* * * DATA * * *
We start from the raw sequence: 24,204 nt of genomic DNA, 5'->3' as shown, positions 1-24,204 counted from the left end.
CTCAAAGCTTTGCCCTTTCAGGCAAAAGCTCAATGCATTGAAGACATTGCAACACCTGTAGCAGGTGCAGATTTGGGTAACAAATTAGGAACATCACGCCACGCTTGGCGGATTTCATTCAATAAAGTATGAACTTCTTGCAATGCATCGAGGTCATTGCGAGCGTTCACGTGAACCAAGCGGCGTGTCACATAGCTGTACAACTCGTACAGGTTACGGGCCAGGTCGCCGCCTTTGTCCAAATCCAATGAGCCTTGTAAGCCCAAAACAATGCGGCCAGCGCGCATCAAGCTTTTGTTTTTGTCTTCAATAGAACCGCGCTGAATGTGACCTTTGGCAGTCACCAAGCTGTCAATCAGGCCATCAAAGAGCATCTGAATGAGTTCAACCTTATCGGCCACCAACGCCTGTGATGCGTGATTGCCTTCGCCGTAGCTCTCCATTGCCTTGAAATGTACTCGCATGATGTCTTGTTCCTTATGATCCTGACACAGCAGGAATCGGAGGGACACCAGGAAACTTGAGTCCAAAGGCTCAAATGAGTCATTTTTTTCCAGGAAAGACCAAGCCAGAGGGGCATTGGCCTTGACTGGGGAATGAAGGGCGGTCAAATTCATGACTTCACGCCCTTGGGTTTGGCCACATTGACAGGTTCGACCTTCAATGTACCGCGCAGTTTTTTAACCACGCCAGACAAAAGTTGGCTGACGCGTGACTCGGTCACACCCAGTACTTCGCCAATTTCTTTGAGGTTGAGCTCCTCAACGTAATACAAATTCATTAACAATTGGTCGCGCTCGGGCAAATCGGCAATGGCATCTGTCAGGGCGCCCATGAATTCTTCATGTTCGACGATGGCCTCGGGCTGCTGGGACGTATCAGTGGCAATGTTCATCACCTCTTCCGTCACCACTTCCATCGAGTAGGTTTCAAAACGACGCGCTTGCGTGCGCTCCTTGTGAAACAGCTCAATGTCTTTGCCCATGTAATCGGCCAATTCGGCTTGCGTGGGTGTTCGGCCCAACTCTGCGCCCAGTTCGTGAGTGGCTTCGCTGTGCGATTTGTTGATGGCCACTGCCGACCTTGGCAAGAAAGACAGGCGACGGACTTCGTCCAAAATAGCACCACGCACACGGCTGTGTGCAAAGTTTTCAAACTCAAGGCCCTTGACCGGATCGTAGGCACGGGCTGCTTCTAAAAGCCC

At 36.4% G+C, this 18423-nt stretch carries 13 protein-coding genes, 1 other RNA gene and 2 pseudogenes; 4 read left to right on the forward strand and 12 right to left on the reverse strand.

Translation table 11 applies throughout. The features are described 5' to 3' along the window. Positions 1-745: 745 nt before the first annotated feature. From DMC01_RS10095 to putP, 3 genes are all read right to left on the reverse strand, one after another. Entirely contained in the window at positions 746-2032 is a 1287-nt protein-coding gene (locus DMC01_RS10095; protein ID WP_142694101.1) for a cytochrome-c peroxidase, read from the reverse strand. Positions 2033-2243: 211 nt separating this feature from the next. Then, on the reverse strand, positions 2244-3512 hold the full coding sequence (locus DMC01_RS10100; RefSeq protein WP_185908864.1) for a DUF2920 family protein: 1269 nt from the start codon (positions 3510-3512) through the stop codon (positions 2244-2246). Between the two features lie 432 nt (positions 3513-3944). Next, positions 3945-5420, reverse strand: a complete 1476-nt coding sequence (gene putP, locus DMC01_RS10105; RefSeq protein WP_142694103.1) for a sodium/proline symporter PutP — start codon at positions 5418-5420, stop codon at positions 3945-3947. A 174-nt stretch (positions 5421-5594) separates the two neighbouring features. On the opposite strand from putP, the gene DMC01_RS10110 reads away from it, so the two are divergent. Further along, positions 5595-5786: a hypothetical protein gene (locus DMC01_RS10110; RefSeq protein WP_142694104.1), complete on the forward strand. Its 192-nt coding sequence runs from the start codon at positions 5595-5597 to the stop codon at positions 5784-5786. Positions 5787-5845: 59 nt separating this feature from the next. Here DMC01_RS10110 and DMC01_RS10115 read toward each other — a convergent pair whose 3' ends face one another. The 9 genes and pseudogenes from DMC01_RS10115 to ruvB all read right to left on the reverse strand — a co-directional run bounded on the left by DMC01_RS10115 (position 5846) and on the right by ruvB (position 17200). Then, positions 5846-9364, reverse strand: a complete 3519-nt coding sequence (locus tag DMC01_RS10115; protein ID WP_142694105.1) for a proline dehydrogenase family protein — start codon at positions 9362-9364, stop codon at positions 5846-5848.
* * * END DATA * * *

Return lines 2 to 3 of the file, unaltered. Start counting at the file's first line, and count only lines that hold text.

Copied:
CTCAAAGCTTTGCCCTTTCAGGCAAAAGCTCAATGCATTGAAGACATTGCAACACCTGTAGCAGGTGCAGATTTGGGTAACAAATTAGGAACATCACGCCACGCTTGGCGGATTTCATTCAATAAAGTATGAACTTCTTGCAATGCATCGAGGTCATTGCGAGCGTTCACGTGAACCAAGCGGCGTGTCACATAGCTGTACAACTCGTACAGGTTACGGGCCAGGTCGCCGCCTTTGTCCAAATCCAATGAGCCTTGTAAGCCCAAAACAATGCGGCCAGCGCGCATCAAGCTTTTGTTTTTGTCTTCAATAGAACCGCGCTGAATGTGACCTTTGGCAGTCACCAAGCTGTCAATCAGGCCATCAAAGAGCATCTGAATGAGTTCAACCTTATCGGCCACCAACGCCTGTGATGCGTGATTGCCTTCGCCGTAGCTCTCCATTGCCTTGAAATGTACTCGCATGATGTCTTGTTCCTTATGATCCTGACACAGCAGGAATCGGAGGGACACCAGGAAACTTGAGTCCAAAGGCTCAAATGAGTCATTTTTTTCCAGGAAAGACCAAGCCAGAGGGGCATTGGCCTTGACTGGGGAATGAAGGGCGGTCAAATTCATGACTTCACGCCCTTGGGTTTGGCCACATTGACAGGTTCGACCTTCAATGTACCGCGCAGTTTTTTAACCACGCCAGACAAAAGTTGGCTGACGCGTGACTCGGTCACACCCAGTACTTCGCCAATTTCTTTGAGGTTGAGCTCCTCAACGTAATACAAATTCATTAACAATTGGTCGCGCTCGGGCAAATCGGCAATGGCATCTGTCAGGGCGCCCATGAATTCTTCATGTTCGACGATGGCCTCGGGCTGCTGGGACGTATCAGTGGCAATGTTCATCACCTCTTCCGTCACCACTTCCATCGAGTAGGTTTCAAAACGACGCGCTTGCGTGCGCTCCTTGTGAAACAGCTCAATGTCTTTGCCCATGTAATCGGCCAATTCGGCTTGCGTGGGTGTTCGGCCCAACTCTGCGCCCAGTTCGTGAGTGGCTTCGCTGTGCGATTTGTTGATGGCCACTGCCGACCTTGGCAAGAAAGACAGGCGACGGACTTCGTCCAAAATAGCACCACGCACACGGCTGTGTGCAAAGTTTTCAAACTCAAGGCCCTTGACCGGATCGTAGGCACGGGCTGCTTCTAAAAGCCC

At 36.4% G+C, this 18423-nt stretch carries 13 protein-coding genes, 1 other RNA gene and 2 pseudogenes; 4 read left to right on the forward strand and 12 right to left on the reverse strand.